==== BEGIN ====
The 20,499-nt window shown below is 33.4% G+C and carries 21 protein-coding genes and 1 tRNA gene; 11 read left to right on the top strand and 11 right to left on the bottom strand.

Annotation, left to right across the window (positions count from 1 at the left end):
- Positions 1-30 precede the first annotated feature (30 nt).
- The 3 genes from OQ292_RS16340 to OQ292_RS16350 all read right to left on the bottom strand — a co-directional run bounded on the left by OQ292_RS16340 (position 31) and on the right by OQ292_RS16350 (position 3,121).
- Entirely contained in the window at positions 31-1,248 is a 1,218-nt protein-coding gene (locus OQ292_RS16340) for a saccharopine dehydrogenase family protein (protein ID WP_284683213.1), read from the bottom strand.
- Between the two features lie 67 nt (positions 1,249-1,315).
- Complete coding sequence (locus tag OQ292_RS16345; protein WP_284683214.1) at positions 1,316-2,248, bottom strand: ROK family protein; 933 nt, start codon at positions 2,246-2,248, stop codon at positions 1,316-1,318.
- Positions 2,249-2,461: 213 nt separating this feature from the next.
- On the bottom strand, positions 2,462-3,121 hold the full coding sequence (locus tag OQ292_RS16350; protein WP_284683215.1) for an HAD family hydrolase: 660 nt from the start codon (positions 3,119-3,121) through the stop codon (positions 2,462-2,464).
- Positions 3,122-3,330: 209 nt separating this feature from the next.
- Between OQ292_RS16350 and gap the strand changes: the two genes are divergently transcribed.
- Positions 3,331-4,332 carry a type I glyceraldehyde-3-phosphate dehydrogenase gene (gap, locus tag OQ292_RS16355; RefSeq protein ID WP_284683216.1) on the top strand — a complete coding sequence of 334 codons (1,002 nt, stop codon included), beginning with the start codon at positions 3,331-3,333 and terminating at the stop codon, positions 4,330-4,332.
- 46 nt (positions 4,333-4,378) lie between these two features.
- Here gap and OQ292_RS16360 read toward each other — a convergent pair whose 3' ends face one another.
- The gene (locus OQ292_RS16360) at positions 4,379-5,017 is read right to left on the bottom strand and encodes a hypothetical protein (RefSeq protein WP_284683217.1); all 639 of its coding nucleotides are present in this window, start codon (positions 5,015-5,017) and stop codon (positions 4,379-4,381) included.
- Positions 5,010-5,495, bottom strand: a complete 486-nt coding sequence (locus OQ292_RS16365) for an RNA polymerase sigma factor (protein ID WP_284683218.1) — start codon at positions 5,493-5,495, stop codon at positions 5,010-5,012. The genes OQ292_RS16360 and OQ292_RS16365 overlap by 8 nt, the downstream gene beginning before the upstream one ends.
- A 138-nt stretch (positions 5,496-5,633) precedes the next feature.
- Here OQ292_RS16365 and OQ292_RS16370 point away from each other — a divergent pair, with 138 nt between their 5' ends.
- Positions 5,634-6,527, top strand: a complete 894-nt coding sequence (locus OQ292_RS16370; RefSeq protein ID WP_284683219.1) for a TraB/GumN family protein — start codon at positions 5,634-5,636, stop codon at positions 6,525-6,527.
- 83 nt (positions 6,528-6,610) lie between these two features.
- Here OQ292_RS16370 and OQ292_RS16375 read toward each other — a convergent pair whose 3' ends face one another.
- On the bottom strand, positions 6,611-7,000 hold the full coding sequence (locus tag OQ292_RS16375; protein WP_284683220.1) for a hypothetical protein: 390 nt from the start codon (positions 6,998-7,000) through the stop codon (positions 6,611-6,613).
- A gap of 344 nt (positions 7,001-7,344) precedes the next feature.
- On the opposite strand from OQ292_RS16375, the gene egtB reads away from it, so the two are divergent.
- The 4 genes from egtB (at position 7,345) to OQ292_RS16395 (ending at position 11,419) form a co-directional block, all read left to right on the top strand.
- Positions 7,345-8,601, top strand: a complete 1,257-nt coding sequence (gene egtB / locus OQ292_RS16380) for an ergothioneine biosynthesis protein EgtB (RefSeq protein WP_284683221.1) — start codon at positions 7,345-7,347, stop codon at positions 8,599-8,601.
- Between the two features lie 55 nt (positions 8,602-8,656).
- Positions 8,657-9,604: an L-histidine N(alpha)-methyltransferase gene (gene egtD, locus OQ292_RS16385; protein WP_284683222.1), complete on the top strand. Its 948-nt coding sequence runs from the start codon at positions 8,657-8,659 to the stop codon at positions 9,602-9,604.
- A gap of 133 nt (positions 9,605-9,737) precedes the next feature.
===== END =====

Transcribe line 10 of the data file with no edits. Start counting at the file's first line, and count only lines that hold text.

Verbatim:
- Positions 3,122-3,330: 209 nt separating this feature from the next.